Finding that right partner is a vital part of the funding process, especially when you rely on their expertise, products, services and connections. Nothing can roadblock a company’s operations like lack of working capital. With asset-based loans, in particular, you’ll be accessing larger amounts of capital while agreeing on terms that maximize the value of your available assets. Obviously, working with a trusted partner is crucial.


Background: Who should consider an asset-based loan?

Asset-based loans (ABL) allow companies to leverage their accounts receivable, inventory, and in some cases, equipment and real estate to access working capital. Qualifying companies generally have a strong credit rating and maintain comprehensive financial reporting with strong internal controls — tending to be established businesses with a solid track record.

     Related: Get the 101 on Asset-Based Lending here.


With many funding options in the market, how can you tell which one is right for your business? Below are three main factors to consider.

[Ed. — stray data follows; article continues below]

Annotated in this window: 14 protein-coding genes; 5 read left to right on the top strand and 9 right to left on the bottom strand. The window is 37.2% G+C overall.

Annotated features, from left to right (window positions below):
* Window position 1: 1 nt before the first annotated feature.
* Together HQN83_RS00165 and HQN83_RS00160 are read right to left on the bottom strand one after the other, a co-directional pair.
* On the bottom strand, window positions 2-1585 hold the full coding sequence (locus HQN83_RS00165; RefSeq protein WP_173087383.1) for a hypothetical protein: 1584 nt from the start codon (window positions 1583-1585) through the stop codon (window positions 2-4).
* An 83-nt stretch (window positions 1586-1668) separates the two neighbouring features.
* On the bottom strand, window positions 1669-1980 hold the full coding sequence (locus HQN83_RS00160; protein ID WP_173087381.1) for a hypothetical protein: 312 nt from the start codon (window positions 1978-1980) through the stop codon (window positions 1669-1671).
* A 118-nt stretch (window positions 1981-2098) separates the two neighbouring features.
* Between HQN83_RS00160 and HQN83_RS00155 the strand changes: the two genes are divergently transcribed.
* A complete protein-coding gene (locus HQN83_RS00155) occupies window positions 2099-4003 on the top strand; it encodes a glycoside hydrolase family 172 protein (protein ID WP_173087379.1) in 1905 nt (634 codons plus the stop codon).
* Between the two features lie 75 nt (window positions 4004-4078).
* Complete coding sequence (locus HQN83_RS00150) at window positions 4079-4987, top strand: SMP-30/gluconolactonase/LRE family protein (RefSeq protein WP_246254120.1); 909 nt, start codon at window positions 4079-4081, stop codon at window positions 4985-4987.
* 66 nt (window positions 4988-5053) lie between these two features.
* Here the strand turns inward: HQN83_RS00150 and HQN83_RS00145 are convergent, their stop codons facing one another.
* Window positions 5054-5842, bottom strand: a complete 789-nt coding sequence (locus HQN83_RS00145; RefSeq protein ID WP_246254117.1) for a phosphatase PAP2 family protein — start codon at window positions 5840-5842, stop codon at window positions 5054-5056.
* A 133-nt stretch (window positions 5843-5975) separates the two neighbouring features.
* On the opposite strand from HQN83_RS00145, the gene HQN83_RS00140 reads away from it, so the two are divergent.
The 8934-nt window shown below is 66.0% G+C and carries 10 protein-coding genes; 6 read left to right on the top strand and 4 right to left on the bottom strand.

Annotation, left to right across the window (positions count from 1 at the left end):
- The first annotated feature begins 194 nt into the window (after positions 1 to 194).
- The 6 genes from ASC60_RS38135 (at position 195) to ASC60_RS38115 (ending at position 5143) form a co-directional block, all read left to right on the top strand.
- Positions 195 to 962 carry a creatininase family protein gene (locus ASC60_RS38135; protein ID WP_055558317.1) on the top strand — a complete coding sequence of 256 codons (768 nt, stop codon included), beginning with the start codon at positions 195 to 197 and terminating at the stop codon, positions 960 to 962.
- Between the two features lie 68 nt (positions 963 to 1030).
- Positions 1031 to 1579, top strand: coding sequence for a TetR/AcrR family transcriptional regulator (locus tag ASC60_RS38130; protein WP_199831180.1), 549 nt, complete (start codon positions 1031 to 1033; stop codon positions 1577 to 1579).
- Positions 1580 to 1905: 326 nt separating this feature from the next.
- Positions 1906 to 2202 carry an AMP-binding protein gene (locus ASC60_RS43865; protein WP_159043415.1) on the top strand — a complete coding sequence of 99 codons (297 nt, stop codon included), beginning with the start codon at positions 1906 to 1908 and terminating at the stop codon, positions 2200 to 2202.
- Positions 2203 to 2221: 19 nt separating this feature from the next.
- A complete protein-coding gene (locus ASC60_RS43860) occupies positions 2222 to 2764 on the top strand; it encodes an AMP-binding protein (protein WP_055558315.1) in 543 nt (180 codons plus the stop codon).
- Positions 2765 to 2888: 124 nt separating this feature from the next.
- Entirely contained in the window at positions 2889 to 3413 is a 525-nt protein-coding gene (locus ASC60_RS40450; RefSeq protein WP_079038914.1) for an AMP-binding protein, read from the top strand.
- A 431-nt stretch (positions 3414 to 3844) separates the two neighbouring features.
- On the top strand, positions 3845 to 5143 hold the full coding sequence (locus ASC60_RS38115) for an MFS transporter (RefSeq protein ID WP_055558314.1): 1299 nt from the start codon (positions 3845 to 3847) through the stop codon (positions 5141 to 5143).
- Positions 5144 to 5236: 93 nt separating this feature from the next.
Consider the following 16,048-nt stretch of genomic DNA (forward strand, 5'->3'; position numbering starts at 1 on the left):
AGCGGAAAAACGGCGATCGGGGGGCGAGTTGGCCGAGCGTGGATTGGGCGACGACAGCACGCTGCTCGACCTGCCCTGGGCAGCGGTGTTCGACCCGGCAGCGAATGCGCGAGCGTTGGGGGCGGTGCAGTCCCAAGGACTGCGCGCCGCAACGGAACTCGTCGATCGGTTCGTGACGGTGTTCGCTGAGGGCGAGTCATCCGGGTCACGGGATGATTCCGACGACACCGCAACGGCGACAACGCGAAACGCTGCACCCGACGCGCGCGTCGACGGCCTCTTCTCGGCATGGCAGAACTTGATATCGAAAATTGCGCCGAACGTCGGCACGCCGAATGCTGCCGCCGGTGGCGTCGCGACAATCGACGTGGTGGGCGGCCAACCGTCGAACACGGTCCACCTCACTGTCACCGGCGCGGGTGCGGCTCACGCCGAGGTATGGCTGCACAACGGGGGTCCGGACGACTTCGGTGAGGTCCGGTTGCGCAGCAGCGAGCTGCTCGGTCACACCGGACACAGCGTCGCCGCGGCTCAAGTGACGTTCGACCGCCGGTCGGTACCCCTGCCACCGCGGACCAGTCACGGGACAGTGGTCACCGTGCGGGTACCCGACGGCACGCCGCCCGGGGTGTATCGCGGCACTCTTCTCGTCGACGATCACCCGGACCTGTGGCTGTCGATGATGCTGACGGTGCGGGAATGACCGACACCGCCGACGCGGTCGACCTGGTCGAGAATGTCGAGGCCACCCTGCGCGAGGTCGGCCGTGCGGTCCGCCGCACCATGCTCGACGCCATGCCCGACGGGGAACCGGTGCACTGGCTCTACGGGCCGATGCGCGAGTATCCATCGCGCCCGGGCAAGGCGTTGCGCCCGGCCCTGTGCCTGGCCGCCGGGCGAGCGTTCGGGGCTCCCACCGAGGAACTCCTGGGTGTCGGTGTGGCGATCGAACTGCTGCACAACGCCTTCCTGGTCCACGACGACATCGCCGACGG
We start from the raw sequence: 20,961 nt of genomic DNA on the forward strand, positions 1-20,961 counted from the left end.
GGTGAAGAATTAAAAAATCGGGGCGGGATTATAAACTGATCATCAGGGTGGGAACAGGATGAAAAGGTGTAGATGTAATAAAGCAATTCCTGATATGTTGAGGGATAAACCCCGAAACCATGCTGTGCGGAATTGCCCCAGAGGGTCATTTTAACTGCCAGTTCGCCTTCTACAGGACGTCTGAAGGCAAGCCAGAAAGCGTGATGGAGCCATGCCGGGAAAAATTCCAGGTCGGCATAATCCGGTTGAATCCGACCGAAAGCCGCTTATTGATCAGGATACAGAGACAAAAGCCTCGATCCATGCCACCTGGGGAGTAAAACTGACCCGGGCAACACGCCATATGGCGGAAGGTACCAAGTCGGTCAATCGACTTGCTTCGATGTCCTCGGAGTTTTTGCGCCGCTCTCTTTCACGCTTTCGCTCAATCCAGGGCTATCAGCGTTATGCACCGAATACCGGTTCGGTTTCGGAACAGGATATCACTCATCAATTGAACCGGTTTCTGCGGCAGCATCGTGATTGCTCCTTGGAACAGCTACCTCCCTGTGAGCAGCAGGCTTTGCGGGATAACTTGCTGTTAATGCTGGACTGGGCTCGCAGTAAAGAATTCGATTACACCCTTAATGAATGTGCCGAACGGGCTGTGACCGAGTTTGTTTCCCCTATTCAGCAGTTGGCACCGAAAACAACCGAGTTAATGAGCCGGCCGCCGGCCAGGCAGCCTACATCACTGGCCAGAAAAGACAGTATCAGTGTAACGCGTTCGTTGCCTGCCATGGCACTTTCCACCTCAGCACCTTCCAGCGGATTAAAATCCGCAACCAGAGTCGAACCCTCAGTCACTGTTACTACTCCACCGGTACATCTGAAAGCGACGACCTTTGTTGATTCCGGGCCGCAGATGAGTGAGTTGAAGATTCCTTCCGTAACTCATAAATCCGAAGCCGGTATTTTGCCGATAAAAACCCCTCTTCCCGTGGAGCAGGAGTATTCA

1. Find a like-minded partner

Your ABL funding expert should feel like a genuine partner in your business. They’ll need to understand your business model, industry challenges, opportunities, and any unique processes you have in place. A partner with an entrepreneurial mindset and personal experience as a business owner/operator could also add to their understanding of where you’re coming from and where you are going.

Also, look for funding partners who have cut their own red tape and complicated approval processes. These can slow down your ability to access cash flow when it’s needed — but be careful to ensure they are still credible and still have a strong reputation in the market.